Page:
In general, Eastern Europe is a good place to outsource your software development. Typically, you can get a 3-hour overlap with the US, and the cultural fit is quite nice. From a skills perspective, Eastern Europe has an incredible mathematics education so finding high-quality data engineers, data scientists, and optimization specialists tends to be easy and cost-effective. The people tend to be more direct than other cultures which does make it easy to ensure your clarity of communication but it does sometimes come across as rude.
Typically, you can find a 3-hour overlap between the US but not typically more than that so you’ll have to do most of your communication and collaboration with them in the morning hours. Although travel to Eastern Europe is possible, I don’t usually recommend it due to the loss in time from jetlag. Typically, jet lag will cost you between 2-4 days depending on the person.
Eastern Europeans tend to be very direct in their speech which can have some advantages such as clarity of communication and efficiency in a meeting, but it can also be very blunt and sometimes taken as rude. Personally, I prefer directness as there is no beating around the bush.
Another advantage of Eastern Europeans is that they tend to be very honest about the status of a project. If the project is running late, they typically will not hide it from you. If you’re asking for something unreasonable, they’ll typically tell you.
While working with any vendor in Eastern Europe, I recommend that you always go with a vendor who has local staff who understand both cultures to act as people managers. These people managers are staff that they have who meet with the developers on a regular basis to see if there are any misunderstandings or miscommunications. This will enable them to handle the problem with the developers before it becomes a problem for you. To be honest, this is one of my rules for outsourcing vendors from any region.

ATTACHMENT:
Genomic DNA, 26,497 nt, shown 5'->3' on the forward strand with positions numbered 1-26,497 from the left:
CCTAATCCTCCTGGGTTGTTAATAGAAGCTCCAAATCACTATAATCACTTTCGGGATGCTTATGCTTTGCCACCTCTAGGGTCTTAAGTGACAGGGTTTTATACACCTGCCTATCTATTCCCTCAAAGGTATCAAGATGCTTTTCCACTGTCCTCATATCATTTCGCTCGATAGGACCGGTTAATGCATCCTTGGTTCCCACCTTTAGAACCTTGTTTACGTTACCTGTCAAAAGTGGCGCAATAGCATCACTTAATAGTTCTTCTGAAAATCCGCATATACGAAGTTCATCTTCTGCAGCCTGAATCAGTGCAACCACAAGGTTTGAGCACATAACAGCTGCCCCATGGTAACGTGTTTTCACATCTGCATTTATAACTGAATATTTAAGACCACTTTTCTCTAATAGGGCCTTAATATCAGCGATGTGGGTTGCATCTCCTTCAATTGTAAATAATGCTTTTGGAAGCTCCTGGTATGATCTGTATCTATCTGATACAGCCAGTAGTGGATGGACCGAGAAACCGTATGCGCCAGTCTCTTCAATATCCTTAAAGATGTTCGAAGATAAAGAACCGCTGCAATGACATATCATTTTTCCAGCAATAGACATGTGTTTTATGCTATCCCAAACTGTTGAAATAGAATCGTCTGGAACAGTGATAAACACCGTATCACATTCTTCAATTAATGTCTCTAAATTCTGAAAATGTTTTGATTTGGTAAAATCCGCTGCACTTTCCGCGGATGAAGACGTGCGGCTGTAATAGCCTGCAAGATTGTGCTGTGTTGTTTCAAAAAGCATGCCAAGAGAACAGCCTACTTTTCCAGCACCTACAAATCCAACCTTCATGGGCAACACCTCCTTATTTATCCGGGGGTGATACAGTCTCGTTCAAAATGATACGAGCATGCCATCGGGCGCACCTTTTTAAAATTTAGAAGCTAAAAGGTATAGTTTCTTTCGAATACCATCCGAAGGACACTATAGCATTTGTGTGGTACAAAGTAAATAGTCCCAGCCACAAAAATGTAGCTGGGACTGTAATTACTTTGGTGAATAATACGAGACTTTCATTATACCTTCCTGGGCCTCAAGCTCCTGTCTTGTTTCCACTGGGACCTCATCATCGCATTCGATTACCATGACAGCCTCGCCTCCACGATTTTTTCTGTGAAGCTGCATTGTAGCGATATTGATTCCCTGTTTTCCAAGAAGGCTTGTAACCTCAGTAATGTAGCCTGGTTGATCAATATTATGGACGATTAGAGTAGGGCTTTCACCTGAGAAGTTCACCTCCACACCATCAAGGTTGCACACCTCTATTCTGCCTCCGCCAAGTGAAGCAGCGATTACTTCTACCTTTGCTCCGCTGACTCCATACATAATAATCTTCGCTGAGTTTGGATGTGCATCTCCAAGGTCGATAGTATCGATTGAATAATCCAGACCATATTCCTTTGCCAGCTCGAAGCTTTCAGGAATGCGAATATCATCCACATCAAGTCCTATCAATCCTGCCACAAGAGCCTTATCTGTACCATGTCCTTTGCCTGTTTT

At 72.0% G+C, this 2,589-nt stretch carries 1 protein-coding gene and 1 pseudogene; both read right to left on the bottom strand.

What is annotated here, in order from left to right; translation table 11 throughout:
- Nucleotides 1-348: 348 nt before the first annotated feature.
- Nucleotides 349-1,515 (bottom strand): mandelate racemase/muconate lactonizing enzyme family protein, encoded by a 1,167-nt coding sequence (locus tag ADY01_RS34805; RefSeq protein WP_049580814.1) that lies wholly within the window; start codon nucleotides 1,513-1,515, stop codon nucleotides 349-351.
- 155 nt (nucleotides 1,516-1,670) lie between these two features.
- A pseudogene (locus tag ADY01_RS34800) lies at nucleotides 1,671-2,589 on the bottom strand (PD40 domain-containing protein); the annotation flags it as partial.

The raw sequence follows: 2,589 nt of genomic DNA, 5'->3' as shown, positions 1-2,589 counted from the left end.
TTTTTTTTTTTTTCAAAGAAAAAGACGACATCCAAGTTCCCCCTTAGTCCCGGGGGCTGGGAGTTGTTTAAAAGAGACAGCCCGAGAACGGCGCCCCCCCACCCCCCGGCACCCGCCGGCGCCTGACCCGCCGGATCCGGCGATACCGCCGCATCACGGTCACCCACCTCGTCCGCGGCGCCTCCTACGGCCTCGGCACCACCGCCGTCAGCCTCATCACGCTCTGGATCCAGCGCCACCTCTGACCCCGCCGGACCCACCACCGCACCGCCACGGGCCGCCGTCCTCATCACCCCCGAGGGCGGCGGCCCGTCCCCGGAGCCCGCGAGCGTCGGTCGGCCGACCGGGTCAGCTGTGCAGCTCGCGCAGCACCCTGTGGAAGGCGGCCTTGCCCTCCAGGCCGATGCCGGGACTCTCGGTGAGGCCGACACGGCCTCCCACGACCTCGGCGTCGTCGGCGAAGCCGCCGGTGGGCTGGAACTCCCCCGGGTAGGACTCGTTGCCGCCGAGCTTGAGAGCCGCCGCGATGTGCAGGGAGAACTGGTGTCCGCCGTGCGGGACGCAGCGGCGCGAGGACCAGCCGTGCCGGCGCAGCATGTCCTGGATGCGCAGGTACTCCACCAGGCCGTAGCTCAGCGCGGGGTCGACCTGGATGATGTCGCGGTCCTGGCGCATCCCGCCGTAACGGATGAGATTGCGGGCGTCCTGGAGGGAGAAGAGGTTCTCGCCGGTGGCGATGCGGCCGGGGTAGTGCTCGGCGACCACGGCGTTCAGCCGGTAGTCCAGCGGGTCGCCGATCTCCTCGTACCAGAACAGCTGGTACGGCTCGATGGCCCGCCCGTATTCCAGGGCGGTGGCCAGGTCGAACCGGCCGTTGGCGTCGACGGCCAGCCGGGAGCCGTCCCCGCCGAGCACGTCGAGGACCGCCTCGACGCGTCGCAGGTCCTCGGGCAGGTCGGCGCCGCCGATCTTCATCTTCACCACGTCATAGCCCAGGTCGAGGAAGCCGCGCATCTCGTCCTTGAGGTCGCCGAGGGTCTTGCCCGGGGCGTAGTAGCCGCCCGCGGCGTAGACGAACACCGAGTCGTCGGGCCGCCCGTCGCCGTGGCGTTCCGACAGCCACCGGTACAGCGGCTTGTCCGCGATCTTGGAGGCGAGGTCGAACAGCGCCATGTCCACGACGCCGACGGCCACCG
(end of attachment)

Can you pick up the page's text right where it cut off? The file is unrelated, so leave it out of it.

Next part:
While Eastern Europe offers a plethora of good frontend, backend, mobile developers, and database developers, the main advantage Eastern Europe has a very strong mathematics and engineering education system that produces a large number of highly qualified data scientists, data engineers, statisticians, and technical architects.
React, React Native, Node, Python, and Ruby on Rails developers are readily available. Software engineers with deep knowledge of microservices such as Dockers and Lambda Functions are easy to find, as are cloud engineers with a strong background in AWS and Azure.
For data science and data engineering, it is quite easy to find people with Master’s and Ph.D.’s in data science, engineering, statistics, and operations research which enables you to find people who not only know how to use the common packages but also can write custom algorithms.
Project managers and Business Analysts are available, but my personal recommendation is that unless your entire team is going to be in Eastern Europe, you find project manager roles in Latin America, the US or Canada to allow you to have contact throughout the day. In my opinion, these roles require constant collaboration with your US entities.
Eastern Europe tends to be less expensive than Latin America but more expensive than Asia. On a total cost of ownership basis, Eastern Europe tends to be about 40%-50% of an equivalent US employee.
While the war in Ukraine does carry some business risks for any country in the region, most countries, including Ukraine, do provide very reliable developers. In fact, I’ve had developers in Ukraine for over 2 years now without any reliability issues. That said, my vendors in Ukraine all have multiple offices with independent power sources.
In terms of payments to Eastern Europe and contracts, you will find that many companies in Eastern Europe will have companies and bank accounts in EU nations so you will not be paying to countries in Eastern Europe directly. There are also several outsourcing companies in Eastern Europe with US entities and US-based people if you want to only deal with an American company.
A good vendor should be able to offer you a year’s worth of price stability. I do recommend that you stick to only a one-year price contract that you reassess every year. This will help you avoid overpricing or over-promising from a vendor in terms of price stability.